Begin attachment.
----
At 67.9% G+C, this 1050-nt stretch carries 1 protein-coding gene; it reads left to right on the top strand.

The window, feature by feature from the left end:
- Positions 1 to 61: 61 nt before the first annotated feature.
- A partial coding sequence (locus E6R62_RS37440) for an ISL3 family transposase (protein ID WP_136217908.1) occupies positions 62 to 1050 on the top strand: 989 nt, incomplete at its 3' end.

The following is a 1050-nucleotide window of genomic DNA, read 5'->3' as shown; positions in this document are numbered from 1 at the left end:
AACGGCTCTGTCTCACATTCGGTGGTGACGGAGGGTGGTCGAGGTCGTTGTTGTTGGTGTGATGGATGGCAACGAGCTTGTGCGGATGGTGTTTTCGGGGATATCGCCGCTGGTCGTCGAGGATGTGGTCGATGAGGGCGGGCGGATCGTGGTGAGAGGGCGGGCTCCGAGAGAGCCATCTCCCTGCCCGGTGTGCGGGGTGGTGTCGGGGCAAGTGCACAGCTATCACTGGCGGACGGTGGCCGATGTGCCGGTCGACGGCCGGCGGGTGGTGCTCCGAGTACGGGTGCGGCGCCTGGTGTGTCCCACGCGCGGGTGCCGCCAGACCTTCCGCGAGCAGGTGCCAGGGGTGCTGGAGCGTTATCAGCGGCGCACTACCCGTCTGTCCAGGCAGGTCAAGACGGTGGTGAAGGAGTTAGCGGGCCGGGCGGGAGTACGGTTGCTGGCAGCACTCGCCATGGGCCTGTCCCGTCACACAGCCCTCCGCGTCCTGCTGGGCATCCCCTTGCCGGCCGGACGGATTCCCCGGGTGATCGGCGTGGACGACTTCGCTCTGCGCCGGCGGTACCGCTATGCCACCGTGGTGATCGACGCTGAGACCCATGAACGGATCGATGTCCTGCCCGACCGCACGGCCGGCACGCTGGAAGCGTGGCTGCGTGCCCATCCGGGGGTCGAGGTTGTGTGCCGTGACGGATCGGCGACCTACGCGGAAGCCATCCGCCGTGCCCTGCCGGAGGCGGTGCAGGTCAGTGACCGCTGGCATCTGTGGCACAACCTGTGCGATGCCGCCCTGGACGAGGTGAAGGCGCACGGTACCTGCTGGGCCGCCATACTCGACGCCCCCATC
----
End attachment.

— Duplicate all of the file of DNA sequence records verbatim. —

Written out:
At 67.9% G+C, this 1050-nt stretch carries 1 protein-coding gene; it reads left to right on the top strand.

The window, feature by feature from the left end:
- Positions 1 to 61: 61 nt before the first annotated feature.
- A partial coding sequence (locus E6R62_RS37440) for an ISL3 family transposase (protein ID WP_136217908.1) occupies positions 62 to 1050 on the top strand: 989 nt, incomplete at its 3' end.

The following is a 1050-nucleotide window of genomic DNA, read 5'->3' as shown; positions in this document are numbered from 1 at the left end:
AACGGCTCTGTCTCACATTCGGTGGTGACGGAGGGTGGTCGAGGTCGTTGTTGTTGGTGTGATGGATGGCAACGAGCTTGTGCGGATGGTGTTTTCGGGGATATCGCCGCTGGTCGTCGAGGATGTGGTCGATGAGGGCGGGCGGATCGTGGTGAGAGGGCGGGCTCCGAGAGAGCCATCTCCCTGCCCGGTGTGCGGGGTGGTGTCGGGGCAAGTGCACAGCTATCACTGGCGGACGGTGGCCGATGTGCCGGTCGACGGCCGGCGGGTGGTGCTCCGAGTACGGGTGCGGCGCCTGGTGTGTCCCACGCGCGGGTGCCGCCAGACCTTCCGCGAGCAGGTGCCAGGGGTGCTGGAGCGTTATCAGCGGCGCACTACCCGTCTGTCCAGGCAGGTCAAGACGGTGGTGAAGGAGTTAGCGGGCCGGGCGGGAGTACGGTTGCTGGCAGCACTCGCCATGGGCCTGTCCCGTCACACAGCCCTCCGCGTCCTGCTGGGCATCCCCTTGCCGGCCGGACGGATTCCCCGGGTGATCGGCGTGGACGACTTCGCTCTGCGCCGGCGGTACCGCTATGCCACCGTGGTGATCGACGCTGAGACCCATGAACGGATCGATGTCCTGCCCGACCGCACGGCCGGCACGCTGGAAGCGTGGCTGCGTGCCCATCCGGGGGTCGAGGTTGTGTGCCGTGACGGATCGGCGACCTACGCGGAAGCCATCCGCCGTGCCCTGCCGGAGGCGGTGCAGGTCAGTGACCGCTGGCATCTGTGGCACAACCTGTGCGATGCCGCCCTGGACGAGGTGAAGGCGCACGGTACCTGCTGGGCCGCCATACTCGACGCCCCCATC